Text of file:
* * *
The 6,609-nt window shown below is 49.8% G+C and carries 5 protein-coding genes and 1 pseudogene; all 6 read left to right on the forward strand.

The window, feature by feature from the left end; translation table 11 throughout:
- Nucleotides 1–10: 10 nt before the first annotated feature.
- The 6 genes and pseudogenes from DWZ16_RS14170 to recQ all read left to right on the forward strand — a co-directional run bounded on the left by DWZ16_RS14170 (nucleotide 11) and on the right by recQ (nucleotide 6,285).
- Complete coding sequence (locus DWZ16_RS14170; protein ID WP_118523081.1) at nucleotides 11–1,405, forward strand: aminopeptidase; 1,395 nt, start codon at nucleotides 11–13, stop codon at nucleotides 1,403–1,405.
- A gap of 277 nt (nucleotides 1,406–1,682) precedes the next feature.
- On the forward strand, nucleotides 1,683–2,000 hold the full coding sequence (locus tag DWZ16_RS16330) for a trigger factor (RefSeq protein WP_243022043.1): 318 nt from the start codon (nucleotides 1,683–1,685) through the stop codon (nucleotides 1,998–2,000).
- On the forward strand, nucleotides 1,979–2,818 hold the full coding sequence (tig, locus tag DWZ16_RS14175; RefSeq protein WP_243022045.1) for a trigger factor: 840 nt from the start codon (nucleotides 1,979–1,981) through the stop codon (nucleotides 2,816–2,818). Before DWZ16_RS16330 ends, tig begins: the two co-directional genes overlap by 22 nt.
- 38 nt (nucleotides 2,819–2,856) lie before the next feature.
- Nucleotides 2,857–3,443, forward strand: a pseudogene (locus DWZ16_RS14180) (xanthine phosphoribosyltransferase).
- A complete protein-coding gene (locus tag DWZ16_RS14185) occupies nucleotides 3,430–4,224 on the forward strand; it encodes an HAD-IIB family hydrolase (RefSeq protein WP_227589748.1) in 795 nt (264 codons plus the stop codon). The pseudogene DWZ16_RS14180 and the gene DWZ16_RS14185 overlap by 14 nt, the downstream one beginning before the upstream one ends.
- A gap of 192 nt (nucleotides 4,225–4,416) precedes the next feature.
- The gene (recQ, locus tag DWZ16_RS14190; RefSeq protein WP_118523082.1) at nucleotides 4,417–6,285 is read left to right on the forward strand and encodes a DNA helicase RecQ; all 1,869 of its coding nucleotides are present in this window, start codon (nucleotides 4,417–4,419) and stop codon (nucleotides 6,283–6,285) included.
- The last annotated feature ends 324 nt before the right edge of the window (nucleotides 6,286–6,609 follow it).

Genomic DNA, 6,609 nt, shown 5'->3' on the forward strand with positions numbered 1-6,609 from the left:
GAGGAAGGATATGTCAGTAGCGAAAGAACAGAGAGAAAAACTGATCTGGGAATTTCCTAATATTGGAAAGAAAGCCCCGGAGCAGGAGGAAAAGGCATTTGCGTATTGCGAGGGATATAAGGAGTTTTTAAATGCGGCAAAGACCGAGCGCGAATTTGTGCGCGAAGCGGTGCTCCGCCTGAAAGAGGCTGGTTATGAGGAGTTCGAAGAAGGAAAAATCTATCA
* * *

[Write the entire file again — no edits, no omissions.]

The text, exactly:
The 6,609-nt window shown below is 49.8% G+C and carries 5 protein-coding genes and 1 pseudogene; all 6 read left to right on the forward strand.

The window, feature by feature from the left end; translation table 11 throughout:
- Nucleotides 1–10: 10 nt before the first annotated feature.
- The 6 genes and pseudogenes from DWZ16_RS14170 to recQ all read left to right on the forward strand — a co-directional run bounded on the left by DWZ16_RS14170 (nucleotide 11) and on the right by recQ (nucleotide 6,285).
- Complete coding sequence (locus DWZ16_RS14170; protein ID WP_118523081.1) at nucleotides 11–1,405, forward strand: aminopeptidase; 1,395 nt, start codon at nucleotides 11–13, stop codon at nucleotides 1,403–1,405.
- A gap of 277 nt (nucleotides 1,406–1,682) precedes the next feature.
- On the forward strand, nucleotides 1,683–2,000 hold the full coding sequence (locus tag DWZ16_RS16330) for a trigger factor (RefSeq protein WP_243022043.1): 318 nt from the start codon (nucleotides 1,683–1,685) through the stop codon (nucleotides 1,998–2,000).
- On the forward strand, nucleotides 1,979–2,818 hold the full coding sequence (tig, locus tag DWZ16_RS14175; RefSeq protein WP_243022045.1) for a trigger factor: 840 nt from the start codon (nucleotides 1,979–1,981) through the stop codon (nucleotides 2,816–2,818). Before DWZ16_RS16330 ends, tig begins: the two co-directional genes overlap by 22 nt.
- 38 nt (nucleotides 2,819–2,856) lie before the next feature.
- Nucleotides 2,857–3,443, forward strand: a pseudogene (locus DWZ16_RS14180) (xanthine phosphoribosyltransferase).
- A complete protein-coding gene (locus tag DWZ16_RS14185) occupies nucleotides 3,430–4,224 on the forward strand; it encodes an HAD-IIB family hydrolase (RefSeq protein WP_227589748.1) in 795 nt (264 codons plus the stop codon). The pseudogene DWZ16_RS14180 and the gene DWZ16_RS14185 overlap by 14 nt, the downstream one beginning before the upstream one ends.
- A gap of 192 nt (nucleotides 4,225–4,416) precedes the next feature.
- The gene (recQ, locus tag DWZ16_RS14190; RefSeq protein WP_118523082.1) at nucleotides 4,417–6,285 is read left to right on the forward strand and encodes a DNA helicase RecQ; all 1,869 of its coding nucleotides are present in this window, start codon (nucleotides 4,417–4,419) and stop codon (nucleotides 6,283–6,285) included.
- The last annotated feature ends 324 nt before the right edge of the window (nucleotides 6,286–6,609 follow it).

Genomic DNA, 6,609 nt, shown 5'->3' on the forward strand with positions numbered 1-6,609 from the left:
GAGGAAGGATATGTCAGTAGCGAAAGAACAGAGAGAAAAACTGATCTGGGAATTTCCTAATATTGGAAAGAAAGCCCCGGAGCAGGAGGAAAAGGCATTTGCGTATTGCGAGGGATATAAGGAGTTTTTAAATGCGGCAAAGACCGAGCGCGAATTTGTGCGCGAAGCGGTGCTCCGCCTGAAAGAGGCTGGTTATGAGGAGTTCGAAGAAGGAAAAATCTATCA